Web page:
Eco-friendliness is back in the news. Former Vice President Al Gore has once again brought pollution and climate change back into public awareness with his continuing push for progress. An Inconvenient Sequel (2017) is meant to celebrate the steps that have been taken since the release of the first film, An Inconvenient Truth (2006). As well as shine a light on how far we still have yet to go.
Those new to the scene may battle with feeling daunted by the road to becoming an eco-warrior. Installing solar panels, or trading out your gasoline guzzler for an electric car, are large changes that will have an impact. But if you or your friends and family are recent converts in adopting earth-friendly habits, starting small is key.
Here are 3 habits to incorporate into daily life that will go far in reducing one’s environmental footprint.
- Cut down on harmful cleaning products.
Cleaning products can harm the environment through both the chemicals they contain, as well as the packaging.
According to green cleaning experts in Atlanta, “Some chemicals are simply too toxic to use in any home, even for the most stringent cleaning purposes. In many cases, these chemicals are only on the market because they are either present at ‘acceptably low’ levels or because the FDA simply hasn’t pulled them off the shelves yet.”
Depending on how the cleaning product is packaged, the plastic may or may not be easy to recycle.
Start by reading labels and looking for products that are gentle on the environment. You may find that you don’t need as wide a range of cleaning products as you have been conditioned by the market to use. This will not only save you dollars, but also reduce the amount of chemicals being washed down the drain.
- Rethink your gift-giving.
Gift giving for birthdays and holidays is a tradition deeply established within today’s culture. However, not only does it come with a hefty price tag, the environmental impact of commercialism is huge. In the US, half the paper bought or sold is used only during the holidays. And household trash increases by 25 percent from Thanksgiving until the New Year bells ring.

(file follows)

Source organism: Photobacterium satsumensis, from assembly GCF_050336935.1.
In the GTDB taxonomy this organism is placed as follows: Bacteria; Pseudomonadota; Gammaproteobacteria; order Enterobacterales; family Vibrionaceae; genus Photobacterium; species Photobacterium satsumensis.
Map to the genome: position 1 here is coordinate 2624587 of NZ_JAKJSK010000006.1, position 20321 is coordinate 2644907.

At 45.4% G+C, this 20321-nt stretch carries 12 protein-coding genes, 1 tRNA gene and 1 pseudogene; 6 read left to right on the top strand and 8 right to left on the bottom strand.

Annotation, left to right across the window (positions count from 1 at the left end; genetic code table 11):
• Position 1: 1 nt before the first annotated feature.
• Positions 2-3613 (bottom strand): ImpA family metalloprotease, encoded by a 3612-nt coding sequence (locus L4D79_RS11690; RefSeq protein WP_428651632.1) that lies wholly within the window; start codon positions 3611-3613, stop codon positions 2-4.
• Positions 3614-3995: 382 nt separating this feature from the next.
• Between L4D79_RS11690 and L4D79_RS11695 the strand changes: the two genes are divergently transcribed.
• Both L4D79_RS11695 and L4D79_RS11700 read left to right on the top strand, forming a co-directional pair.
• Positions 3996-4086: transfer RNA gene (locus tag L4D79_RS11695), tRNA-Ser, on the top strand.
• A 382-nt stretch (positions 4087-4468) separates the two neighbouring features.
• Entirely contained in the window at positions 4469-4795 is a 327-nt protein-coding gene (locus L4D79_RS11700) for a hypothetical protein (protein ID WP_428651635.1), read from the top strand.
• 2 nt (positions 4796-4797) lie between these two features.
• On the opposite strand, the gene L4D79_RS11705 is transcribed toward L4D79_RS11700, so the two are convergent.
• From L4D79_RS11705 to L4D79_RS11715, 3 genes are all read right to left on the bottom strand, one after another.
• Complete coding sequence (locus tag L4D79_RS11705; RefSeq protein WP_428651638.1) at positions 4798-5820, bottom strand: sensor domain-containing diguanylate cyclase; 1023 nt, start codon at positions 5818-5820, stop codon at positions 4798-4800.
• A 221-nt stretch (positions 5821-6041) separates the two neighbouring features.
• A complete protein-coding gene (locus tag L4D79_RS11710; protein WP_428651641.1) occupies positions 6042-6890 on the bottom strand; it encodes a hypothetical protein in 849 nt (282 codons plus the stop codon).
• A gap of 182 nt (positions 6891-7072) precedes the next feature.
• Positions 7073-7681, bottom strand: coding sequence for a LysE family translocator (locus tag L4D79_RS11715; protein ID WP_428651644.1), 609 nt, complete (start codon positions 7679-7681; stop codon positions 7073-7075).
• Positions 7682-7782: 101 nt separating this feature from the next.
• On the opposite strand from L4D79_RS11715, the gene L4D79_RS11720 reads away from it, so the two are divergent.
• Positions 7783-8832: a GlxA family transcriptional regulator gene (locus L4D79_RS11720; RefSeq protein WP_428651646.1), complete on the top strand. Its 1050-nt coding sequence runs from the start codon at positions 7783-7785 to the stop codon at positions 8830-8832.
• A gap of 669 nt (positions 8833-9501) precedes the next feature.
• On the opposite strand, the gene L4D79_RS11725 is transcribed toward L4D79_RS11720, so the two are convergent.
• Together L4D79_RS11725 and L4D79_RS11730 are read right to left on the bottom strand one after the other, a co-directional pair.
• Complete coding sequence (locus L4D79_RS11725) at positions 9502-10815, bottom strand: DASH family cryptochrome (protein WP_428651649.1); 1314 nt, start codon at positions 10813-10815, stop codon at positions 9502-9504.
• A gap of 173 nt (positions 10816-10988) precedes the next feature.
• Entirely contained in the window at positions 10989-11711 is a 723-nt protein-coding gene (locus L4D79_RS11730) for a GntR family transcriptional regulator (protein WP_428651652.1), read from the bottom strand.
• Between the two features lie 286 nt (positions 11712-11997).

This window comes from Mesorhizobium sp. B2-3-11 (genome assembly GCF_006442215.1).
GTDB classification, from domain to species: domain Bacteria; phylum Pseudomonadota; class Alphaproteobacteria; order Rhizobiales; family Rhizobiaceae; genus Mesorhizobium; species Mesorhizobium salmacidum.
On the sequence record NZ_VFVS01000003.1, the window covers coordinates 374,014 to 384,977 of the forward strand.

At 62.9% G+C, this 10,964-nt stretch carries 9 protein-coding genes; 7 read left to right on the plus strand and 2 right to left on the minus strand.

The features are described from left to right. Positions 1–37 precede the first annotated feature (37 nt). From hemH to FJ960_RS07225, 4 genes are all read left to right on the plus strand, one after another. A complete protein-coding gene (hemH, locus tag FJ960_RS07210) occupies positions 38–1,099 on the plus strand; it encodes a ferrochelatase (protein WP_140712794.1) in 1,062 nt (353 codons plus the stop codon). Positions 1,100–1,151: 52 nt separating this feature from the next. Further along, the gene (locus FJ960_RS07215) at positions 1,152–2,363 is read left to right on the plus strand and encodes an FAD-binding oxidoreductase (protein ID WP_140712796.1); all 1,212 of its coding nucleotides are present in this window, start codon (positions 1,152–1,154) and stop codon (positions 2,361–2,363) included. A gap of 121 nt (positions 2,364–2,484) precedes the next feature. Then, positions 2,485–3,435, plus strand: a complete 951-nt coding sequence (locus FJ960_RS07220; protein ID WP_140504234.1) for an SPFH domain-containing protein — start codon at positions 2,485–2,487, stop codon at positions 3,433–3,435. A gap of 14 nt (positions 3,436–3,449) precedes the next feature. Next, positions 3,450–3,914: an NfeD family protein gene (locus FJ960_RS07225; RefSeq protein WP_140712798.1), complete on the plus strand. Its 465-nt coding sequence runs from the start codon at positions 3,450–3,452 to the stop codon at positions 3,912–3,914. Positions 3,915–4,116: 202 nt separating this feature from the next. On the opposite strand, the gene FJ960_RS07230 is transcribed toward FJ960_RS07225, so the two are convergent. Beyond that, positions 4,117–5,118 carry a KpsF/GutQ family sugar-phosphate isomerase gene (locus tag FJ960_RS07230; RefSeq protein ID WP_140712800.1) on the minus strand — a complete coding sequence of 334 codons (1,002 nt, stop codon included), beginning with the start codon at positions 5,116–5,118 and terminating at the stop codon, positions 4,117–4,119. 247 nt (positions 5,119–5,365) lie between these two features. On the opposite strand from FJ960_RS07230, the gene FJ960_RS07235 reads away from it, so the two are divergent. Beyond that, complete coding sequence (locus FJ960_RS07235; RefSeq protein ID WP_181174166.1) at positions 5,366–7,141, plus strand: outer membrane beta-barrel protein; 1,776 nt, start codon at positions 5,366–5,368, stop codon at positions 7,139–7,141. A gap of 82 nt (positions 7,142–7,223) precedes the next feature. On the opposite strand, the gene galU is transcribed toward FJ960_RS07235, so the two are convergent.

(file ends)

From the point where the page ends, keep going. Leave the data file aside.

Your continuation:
This Christmas, or for the next birthday party you’re invited to, why not change things up? Start to think of your gift giving in terms of its waste producing potential. Could you instead make a homemade gift that would upcycle some items that you are no longer using? Or perhaps bake a favorite meal or give coupons?
If you aren’t crafty and your skills don’t lie in the kitchen, give the gift of a tiny garden, or a plant. Plants help reduce pollution in the air, are fairly economical, and greenery can help reduce stress.
- Go paperless.
Paper related waste accounts for about 35 percent of trash in many landfill sites. The paper producing industry is the 5th largest energy consumer in a ranking of industries. Not only that, but the loss of forests due to paper consumption could result in the destruction of all the rain forests in the world in less than 100 years.
Today more than ever before, going paperless is an option that will cause the average person little hardship. Smartphones provide users with a seamless way to keep track of notes and all other ways in which we had previously used paper.
Going digital will not only protect what remains of our forests, but is a cheaper option overall, too. Calendars, books, notebooks, and cards are all paper products with digital equivalents. You can get ecards for any holiday including Christmas and birthdays. There are now even Labor Day and Boss’s Day cards by Hallmark that you can send through email. Not having to buy such materials means more money in your pocket. Making the switch from paper to digital files will likely come with an initial adjustment period.
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